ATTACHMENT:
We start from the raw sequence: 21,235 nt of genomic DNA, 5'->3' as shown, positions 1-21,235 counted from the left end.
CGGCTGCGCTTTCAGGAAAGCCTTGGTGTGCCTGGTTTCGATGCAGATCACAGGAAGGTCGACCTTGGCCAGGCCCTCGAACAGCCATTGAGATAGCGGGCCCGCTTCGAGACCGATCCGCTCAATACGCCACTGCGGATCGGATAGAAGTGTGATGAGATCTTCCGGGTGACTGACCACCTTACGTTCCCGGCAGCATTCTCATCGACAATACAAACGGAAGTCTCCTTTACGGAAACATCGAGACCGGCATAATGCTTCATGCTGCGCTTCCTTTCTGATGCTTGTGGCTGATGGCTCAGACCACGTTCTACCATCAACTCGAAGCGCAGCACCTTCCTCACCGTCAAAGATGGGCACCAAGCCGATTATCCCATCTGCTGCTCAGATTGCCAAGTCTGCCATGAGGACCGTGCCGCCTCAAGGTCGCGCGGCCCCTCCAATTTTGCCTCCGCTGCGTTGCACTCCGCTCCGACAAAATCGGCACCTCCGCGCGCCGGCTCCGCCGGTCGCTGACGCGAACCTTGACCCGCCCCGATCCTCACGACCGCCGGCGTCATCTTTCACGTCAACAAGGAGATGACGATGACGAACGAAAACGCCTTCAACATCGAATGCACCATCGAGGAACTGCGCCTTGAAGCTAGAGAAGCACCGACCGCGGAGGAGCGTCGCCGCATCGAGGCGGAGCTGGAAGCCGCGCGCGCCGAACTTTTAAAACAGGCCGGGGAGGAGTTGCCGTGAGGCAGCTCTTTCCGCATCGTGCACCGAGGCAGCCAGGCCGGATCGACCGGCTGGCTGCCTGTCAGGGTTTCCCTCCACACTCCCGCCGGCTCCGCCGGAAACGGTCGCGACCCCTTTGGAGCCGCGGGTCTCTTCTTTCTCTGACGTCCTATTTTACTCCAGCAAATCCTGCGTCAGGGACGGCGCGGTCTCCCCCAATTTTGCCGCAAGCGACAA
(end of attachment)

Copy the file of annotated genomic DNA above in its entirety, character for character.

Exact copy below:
We start from the raw sequence: 21,235 nt of genomic DNA, 5'->3' as shown, positions 1-21,235 counted from the left end.
CGGCTGCGCTTTCAGGAAAGCCTTGGTGTGCCTGGTTTCGATGCAGATCACAGGAAGGTCGACCTTGGCCAGGCCCTCGAACAGCCATTGAGATAGCGGGCCCGCTTCGAGACCGATCCGCTCAATACGCCACTGCGGATCGGATAGAAGTGTGATGAGATCTTCCGGGTGACTGACCACCTTACGTTCCCGGCAGCATTCTCATCGACAATACAAACGGAAGTCTCCTTTACGGAAACATCGAGACCGGCATAATGCTTCATGCTGCGCTTCCTTTCTGATGCTTGTGGCTGATGGCTCAGACCACGTTCTACCATCAACTCGAAGCGCAGCACCTTCCTCACCGTCAAAGATGGGCACCAAGCCGATTATCCCATCTGCTGCTCAGATTGCCAAGTCTGCCATGAGGACCGTGCCGCCTCAAGGTCGCGCGGCCCCTCCAATTTTGCCTCCGCTGCGTTGCACTCCGCTCCGACAAAATCGGCACCTCCGCGCGCCGGCTCCGCCGGTCGCTGACGCGAACCTTGACCCGCCCCGATCCTCACGACCGCCGGCGTCATCTTTCACGTCAACAAGGAGATGACGATGACGAACGAAAACGCCTTCAACATCGAATGCACCATCGAGGAACTGCGCCTTGAAGCTAGAGAAGCACCGACCGCGGAGGAGCGTCGCCGCATCGAGGCGGAGCTGGAAGCCGCGCGCGCCGAACTTTTAAAACAGGCCGGGGAGGAGTTGCCGTGAGGCAGCTCTTTCCGCATCGTGCACCGAGGCAGCCAGGCCGGATCGACCGGCTGGCTGCCTGTCAGGGTTTCCCTCCACACTCCCGCCGGCTCCGCCGGAAACGGTCGCGACCCCTTTGGAGCCGCGGGTCTCTTCTTTCTCTGACGTCCTATTTTACTCCAGCAAATCCTGCGTCAGGGACGGCGCGGTCTCCCCCAATTTTGCCGCAAGCGACAA